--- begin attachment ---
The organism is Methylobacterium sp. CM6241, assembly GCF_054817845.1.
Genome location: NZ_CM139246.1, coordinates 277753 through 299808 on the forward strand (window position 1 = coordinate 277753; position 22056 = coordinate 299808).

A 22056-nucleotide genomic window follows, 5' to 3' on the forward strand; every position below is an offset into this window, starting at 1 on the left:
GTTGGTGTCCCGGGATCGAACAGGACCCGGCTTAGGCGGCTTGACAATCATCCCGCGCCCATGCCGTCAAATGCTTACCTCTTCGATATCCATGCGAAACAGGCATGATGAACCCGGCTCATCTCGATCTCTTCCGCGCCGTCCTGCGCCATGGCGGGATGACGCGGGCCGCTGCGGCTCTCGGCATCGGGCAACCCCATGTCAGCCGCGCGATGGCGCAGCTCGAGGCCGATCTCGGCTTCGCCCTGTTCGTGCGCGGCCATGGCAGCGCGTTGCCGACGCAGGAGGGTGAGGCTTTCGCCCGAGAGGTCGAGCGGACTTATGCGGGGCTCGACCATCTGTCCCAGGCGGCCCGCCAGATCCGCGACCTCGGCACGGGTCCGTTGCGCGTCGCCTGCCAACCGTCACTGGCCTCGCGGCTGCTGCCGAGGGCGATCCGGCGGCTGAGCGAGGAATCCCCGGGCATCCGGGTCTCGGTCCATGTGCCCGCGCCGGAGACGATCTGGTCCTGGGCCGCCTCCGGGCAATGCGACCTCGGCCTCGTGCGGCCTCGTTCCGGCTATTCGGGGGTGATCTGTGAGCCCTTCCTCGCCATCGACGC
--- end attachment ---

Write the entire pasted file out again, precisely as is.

The organism is Methylobacterium sp. CM6241, assembly GCF_054817845.1.
Genome location: NZ_CM139246.1, coordinates 277753 through 299808 on the forward strand (window position 1 = coordinate 277753; position 22056 = coordinate 299808).

A 22056-nucleotide genomic window follows, 5' to 3' on the forward strand; every position below is an offset into this window, starting at 1 on the left:
GTTGGTGTCCCGGGATCGAACAGGACCCGGCTTAGGCGGCTTGACAATCATCCCGCGCCCATGCCGTCAAATGCTTACCTCTTCGATATCCATGCGAAACAGGCATGATGAACCCGGCTCATCTCGATCTCTTCCGCGCCGTCCTGCGCCATGGCGGGATGACGCGGGCCGCTGCGGCTCTCGGCATCGGGCAACCCCATGTCAGCCGCGCGATGGCGCAGCTCGAGGCCGATCTCGGCTTCGCCCTGTTCGTGCGCGGCCATGGCAGCGCGTTGCCGACGCAGGAGGGTGAGGCTTTCGCCCGAGAGGTCGAGCGGACTTATGCGGGGCTCGACCATCTGTCCCAGGCGGCCCGCCAGATCCGCGACCTCGGCACGGGTCCGTTGCGCGTCGCCTGCCAACCGTCACTGGCCTCGCGGCTGCTGCCGAGGGCGATCCGGCGGCTGAGCGAGGAATCCCCGGGCATCCGGGTCTCGGTCCATGTGCCCGCGCCGGAGACGATCTGGTCCTGGGCCGCCTCCGGGCAATGCGACCTCGGCCTCGTGCGGCCTCGTTCCGGCTATTCGGGGGTGATCTGTGAGCCCTTCCTCGCCATCGACGC